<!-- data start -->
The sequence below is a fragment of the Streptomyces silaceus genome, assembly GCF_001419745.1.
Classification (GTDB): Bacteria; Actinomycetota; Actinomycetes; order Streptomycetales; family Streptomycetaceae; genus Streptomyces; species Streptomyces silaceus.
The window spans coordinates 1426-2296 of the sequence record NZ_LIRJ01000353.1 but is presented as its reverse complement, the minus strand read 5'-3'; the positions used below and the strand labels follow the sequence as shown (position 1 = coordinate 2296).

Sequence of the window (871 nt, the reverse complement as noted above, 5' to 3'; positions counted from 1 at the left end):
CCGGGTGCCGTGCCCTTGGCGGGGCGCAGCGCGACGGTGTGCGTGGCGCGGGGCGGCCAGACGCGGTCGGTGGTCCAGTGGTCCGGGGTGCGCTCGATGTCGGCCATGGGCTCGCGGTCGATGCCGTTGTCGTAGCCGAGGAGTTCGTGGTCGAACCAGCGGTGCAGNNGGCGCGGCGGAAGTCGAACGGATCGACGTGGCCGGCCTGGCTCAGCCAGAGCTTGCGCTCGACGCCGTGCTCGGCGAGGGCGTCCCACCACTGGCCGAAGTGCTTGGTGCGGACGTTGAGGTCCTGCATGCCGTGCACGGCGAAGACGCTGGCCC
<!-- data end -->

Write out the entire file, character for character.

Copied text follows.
The sequence below is a fragment of the Streptomyces silaceus genome, assembly GCF_001419745.1.
Classification (GTDB): Bacteria; Actinomycetota; Actinomycetes; order Streptomycetales; family Streptomycetaceae; genus Streptomyces; species Streptomyces silaceus.
The window spans coordinates 1426-2296 of the sequence record NZ_LIRJ01000353.1 but is presented as its reverse complement, the minus strand read 5'-3'; the positions used below and the strand labels follow the sequence as shown (position 1 = coordinate 2296).

Sequence of the window (871 nt, the reverse complement as noted above, 5' to 3'; positions counted from 1 at the left end):
CCGGGTGCCGTGCCCTTGGCGGGGCGCAGCGCGACGGTGTGCGTGGCGCGGGGCGGCCAGACGCGGTCGGTGGTCCAGTGGTCCGGGGTGCGCTCGATGTCGGCCATGGGCTCGCGGTCGATGCCGTTGTCGTAGCCGAGGAGTTCGTGGTCGAACCAGCGGTGCAGNNGGCGCGGCGGAAGTCGAACGGATCGACGTGGCCGGCCTGGCTCAGCCAGAGCTTGCGCTCGACGCCGTGCTCGGCGAGGGCGTCCCACCACTGGCCGAAGTGCTTGGTGCGGACGTTGAGGTCCTGCATGCCGTGCACGGCGAAGACGCTGGCCC